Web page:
Education Funding
Learn What You Need To Consider When Funding Your & Your Family's Education


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Learn More About Federal Student Aid Programs...



If You Are Facing An Educational Funding Shortfall—Click Here...


Education Planning




There are a number of education savings strategies available to assist you in making a well informed decision when trying to determine the best approach for meeting your or your child(s) future educational goals.


First and foremost you must realize that "time and the amount of your monthly savings" are the key components and they must be at an acceptable level if your goal is to fund your educational future and/or that of your family.


There are many financial issues that you should be concerned with if you are planning for your educational needs and/or that of your family.


Whether you are a homeowner now—or anticipate becoming one in the future it is important that you consider your education funding needs because the time factor could be critical in reaching your targeted educational funding needs.





Financial Aid Programs That Are Available Include The Following:





Federal Pell Grant


Stafford Loan (Direct and FFEL)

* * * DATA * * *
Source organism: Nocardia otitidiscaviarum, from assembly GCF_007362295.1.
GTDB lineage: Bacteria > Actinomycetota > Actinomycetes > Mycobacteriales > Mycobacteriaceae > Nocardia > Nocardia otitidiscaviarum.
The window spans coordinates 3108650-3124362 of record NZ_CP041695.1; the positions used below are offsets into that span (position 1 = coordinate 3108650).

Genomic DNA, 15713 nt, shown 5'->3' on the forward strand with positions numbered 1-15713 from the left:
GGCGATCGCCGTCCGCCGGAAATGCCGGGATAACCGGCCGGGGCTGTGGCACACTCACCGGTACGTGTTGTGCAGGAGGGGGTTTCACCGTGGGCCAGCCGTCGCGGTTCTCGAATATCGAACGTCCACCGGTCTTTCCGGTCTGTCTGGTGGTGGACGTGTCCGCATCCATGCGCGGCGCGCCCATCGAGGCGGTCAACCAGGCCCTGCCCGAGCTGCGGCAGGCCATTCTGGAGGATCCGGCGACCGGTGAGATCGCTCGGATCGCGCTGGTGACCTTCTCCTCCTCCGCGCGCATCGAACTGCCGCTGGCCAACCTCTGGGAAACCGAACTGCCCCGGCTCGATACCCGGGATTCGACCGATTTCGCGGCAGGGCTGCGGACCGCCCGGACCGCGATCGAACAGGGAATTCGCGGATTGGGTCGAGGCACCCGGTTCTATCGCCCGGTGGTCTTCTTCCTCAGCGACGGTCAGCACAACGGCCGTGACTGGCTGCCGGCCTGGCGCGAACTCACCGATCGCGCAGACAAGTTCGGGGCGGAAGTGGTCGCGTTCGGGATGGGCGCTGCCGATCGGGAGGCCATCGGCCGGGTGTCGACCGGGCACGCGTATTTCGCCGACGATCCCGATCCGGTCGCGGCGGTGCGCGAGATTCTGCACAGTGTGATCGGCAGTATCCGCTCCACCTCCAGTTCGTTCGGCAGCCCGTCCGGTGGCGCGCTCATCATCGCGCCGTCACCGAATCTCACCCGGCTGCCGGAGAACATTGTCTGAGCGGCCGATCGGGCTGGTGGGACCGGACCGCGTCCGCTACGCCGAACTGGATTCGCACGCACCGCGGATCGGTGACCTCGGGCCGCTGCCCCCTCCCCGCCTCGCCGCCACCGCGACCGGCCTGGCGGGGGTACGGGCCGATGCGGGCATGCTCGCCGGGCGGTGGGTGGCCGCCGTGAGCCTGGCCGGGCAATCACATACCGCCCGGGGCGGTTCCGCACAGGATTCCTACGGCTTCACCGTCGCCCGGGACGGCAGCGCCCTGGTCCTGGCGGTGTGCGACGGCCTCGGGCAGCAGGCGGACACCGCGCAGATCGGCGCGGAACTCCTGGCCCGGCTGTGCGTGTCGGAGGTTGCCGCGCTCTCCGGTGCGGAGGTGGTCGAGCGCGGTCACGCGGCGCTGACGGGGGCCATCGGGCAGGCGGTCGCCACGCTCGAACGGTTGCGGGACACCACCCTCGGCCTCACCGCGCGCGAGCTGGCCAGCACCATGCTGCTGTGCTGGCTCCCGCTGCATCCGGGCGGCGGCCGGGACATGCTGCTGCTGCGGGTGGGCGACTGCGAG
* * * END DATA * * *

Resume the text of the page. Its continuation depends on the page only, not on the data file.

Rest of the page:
PLUS Loan


Campus Based Student Financial Aid:


FSEOG (Federal Supplemental Educational Opportunity Grant)


Federal Work Study


Federal Perkins Loan




For a clear explanation of the Financial Aid Programs listed above Click Here...



State Government Aid:





  • Contact the school you or your child plan on attending in your state
  • Go to your States Department of Education Website

  • In the State of Georgia there is a Hope Scholarship Program that will assist students if they meet eligibility requirements



Other Sources:



  1. Aid directly from the Institution
  2. Aid from the Armed Forces
  3. Other Scholarship such as academic, athletic, civic organizations, merit, churches religious organizations etcetera.
  4. You should realize that it may take effort on your part but could prove worthwhile.




Educational Funding:




Listed below are some of the more pressing financial issues that you should be concerned with if you are planning for your or your family’s educational future.


If you are seeking Federal Financial Aid you should become very familiar with the term “Expected Family Contribution” or the more commonly used acronym “EFC.”


It is a formula created by Congress that analyzes your “taxable & non-taxable income, your assets, your retirement funds and other benefits you may be receiving such as unemployment, social security and the like.”





Although the formula tends to favor lower-income families over higher income families—it may still make sense for you to apply.





The formula also takes into consideration the number of your children in private school or college, the size of your family, the amount of years until retirement, large financial burdens and other factors that “may” be favorable to your family situation.


The “EFC” (Expected Family Contribution) calculation is used to determine eligibility for Federal Financial Aid programs.


Unsubsidized Student Loans and PLUS Loans are provided “regardless” of financial need.


At some colleges and universities the Financial Aid Administrator can adjust data when they are calculating a student’s "EFC" if circumstances allow.